Redmond dons requisite sparkle for the Snow Queen

Siobhan Redmond joins the RSNO to narrate Andersen's The Snow Queen. Picture: Danny Pollitt/RSNO

Siobhan Redmond joins the RSNO to narrate Andersen's The Snow Queen. Picture: Danny Pollitt/RSNO

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AS ONE of Scotland’s most acclaimed actors, Siobhan Redmond is no stranger to delivering lines to an expectant audience. But even a career as long and diverse as hers throws up a challenge every now and then.

This weekend, Redmond will join the Royal Scottish National Orchestra (RSNO) to narrate Stuart Paterson’s new version of The Snow Queen. The music is new too – written by Scottish composer Savourna Stevenson.

“It’s going to be a voyage of discovery for all of us,” laughs Redmond, who is at least familiar with the orchestra/narration juggling act, having narrated The Snowman with the RSNO three years ago.

“I think this is going to be much more difficult, to be honest,” she says. “Because there are no visuals to go by like last time, so I’m just going to be working from the conductor.”

Actors, as Redmond points out, like to deliver their lines as slow or fast as they feel appropriate. On this occasion, however, the music will dictate the pace. But although Redmond “may not have as much time as I would like” to linger over the text, the upside is she’ll be “standing in the middle of the best sound system in the world.”

Commissioned by Children’s Classic Concerts for their Christmas Wonderland show, The Snow Queen is the latest in a series of works designed for audiences aged four to 14.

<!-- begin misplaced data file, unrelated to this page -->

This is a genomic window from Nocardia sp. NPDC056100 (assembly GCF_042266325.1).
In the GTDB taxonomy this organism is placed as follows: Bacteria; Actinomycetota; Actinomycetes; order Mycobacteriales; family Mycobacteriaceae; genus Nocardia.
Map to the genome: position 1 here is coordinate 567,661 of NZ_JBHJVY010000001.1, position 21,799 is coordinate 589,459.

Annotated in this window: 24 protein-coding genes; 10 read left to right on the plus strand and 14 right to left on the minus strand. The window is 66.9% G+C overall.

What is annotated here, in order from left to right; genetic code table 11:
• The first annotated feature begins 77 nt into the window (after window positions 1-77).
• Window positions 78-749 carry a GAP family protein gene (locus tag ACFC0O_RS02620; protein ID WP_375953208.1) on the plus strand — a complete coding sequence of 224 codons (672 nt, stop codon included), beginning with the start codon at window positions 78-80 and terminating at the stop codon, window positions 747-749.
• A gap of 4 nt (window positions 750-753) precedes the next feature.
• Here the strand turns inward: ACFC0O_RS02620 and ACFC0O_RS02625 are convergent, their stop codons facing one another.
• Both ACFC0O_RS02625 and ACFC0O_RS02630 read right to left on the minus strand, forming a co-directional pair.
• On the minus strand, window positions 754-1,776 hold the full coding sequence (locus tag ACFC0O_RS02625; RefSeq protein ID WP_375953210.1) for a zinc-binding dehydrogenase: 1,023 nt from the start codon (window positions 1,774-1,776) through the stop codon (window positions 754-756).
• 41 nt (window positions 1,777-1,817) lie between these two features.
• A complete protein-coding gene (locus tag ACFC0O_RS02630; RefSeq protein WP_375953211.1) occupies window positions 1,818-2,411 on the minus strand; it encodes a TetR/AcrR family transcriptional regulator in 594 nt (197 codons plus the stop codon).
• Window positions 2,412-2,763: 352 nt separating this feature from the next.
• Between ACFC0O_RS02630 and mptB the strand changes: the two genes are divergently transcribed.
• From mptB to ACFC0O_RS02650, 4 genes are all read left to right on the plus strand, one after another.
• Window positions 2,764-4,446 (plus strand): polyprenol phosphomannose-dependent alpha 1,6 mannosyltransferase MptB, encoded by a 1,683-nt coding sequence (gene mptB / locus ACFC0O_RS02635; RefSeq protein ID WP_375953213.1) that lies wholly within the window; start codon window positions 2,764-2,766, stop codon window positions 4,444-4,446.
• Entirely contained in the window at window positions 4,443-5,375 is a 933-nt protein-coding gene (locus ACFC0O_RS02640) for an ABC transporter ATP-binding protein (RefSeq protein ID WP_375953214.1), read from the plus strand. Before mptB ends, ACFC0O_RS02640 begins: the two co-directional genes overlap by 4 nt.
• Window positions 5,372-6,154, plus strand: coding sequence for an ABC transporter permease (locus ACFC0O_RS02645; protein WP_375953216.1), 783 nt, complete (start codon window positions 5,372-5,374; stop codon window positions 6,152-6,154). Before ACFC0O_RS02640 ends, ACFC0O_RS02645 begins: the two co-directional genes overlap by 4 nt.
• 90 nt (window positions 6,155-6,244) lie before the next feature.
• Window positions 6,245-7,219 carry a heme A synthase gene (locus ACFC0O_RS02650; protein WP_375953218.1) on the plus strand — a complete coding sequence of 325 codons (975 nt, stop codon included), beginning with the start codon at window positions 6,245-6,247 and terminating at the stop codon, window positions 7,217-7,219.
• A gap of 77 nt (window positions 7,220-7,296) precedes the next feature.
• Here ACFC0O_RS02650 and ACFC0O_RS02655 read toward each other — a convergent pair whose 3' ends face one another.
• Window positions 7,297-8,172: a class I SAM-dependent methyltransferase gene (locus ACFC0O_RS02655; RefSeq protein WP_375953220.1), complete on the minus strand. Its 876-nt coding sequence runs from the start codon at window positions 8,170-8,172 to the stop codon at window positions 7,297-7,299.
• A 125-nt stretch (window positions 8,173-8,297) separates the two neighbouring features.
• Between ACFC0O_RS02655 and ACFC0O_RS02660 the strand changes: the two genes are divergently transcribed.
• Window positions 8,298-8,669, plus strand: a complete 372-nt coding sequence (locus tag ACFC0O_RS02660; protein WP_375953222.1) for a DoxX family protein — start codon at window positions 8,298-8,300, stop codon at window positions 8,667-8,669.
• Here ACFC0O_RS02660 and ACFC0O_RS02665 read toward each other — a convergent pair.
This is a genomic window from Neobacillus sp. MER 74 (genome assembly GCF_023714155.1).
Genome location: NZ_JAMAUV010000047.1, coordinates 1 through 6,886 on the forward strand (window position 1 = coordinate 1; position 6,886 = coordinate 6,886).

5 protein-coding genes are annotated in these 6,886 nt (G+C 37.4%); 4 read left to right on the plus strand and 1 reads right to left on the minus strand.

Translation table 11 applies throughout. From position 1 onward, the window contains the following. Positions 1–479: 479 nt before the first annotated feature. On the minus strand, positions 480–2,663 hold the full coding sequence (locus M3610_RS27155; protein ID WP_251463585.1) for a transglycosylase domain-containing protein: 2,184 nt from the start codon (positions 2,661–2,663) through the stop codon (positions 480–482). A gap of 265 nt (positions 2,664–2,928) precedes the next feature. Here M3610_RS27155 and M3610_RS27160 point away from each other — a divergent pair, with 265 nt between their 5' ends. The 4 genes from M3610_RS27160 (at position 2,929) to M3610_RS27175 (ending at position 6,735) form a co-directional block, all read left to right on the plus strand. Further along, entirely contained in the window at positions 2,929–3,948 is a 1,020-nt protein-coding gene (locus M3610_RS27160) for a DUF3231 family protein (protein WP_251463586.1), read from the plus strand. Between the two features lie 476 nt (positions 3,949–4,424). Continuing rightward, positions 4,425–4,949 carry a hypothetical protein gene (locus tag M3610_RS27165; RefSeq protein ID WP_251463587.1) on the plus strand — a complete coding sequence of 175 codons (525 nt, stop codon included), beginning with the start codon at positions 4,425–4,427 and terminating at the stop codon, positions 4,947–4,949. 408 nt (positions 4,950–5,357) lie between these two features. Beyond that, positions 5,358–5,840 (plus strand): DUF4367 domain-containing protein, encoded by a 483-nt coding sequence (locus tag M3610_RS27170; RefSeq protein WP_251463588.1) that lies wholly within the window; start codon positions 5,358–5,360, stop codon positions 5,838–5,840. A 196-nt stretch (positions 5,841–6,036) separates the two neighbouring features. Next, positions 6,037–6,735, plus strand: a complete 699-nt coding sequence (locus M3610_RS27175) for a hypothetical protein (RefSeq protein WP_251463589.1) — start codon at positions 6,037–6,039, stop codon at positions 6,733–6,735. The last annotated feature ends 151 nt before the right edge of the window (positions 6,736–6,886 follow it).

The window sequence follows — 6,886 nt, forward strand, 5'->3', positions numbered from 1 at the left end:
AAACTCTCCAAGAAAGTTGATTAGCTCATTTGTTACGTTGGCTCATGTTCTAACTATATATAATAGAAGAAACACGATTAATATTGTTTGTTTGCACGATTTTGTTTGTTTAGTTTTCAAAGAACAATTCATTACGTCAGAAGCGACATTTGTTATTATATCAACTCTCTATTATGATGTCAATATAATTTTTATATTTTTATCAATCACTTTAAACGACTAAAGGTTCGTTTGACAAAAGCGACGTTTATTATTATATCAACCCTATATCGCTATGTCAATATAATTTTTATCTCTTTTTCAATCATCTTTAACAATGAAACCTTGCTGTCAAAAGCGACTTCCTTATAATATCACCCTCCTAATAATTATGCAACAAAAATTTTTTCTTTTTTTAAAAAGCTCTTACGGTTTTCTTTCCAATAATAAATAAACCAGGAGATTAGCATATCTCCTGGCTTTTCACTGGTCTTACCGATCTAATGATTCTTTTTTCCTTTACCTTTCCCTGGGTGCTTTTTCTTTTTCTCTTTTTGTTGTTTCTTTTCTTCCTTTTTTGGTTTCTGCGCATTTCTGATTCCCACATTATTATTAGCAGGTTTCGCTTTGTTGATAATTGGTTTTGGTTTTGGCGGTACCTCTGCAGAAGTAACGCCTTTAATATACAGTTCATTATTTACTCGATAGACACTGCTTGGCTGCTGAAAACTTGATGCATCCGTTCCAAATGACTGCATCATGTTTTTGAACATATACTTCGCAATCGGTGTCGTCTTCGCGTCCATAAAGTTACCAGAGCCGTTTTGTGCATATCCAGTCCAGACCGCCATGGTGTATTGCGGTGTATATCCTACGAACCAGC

Hans Christian Andersen’s 19th-century tale of good versus evil still has resonance today, and was the perfect fit for Redmond. “I’ve always loved fairy stories,” she says, “and even at the age of 54 I collect volumes of them. The Snow Queen is my favourite, and I think Savourna has written beautiful music which expresses all the different dramas contained in that story.”

Now based in London, Redmond spent her childhood in Glasgow – something that will be on her mind when she faces the pre-Christmas excitement of her young audience this weekend.

“I enjoy being back home in Scotland at this time of year, because it reminds me of how I felt as a child looking forward to Christmas,” she says. “And of course I like the festive apparel. I’ll be wearing quite a lot of sparkle – some of which is mine, some of which is being hired for me – that’s if I can get into it.”

• Children’s Classic Concerts: The Snow Queen is at Glasgow Royal Concert Hall, 7 December; Usher Hall, Edinburgh, 8 December, www.rsno.org.uk

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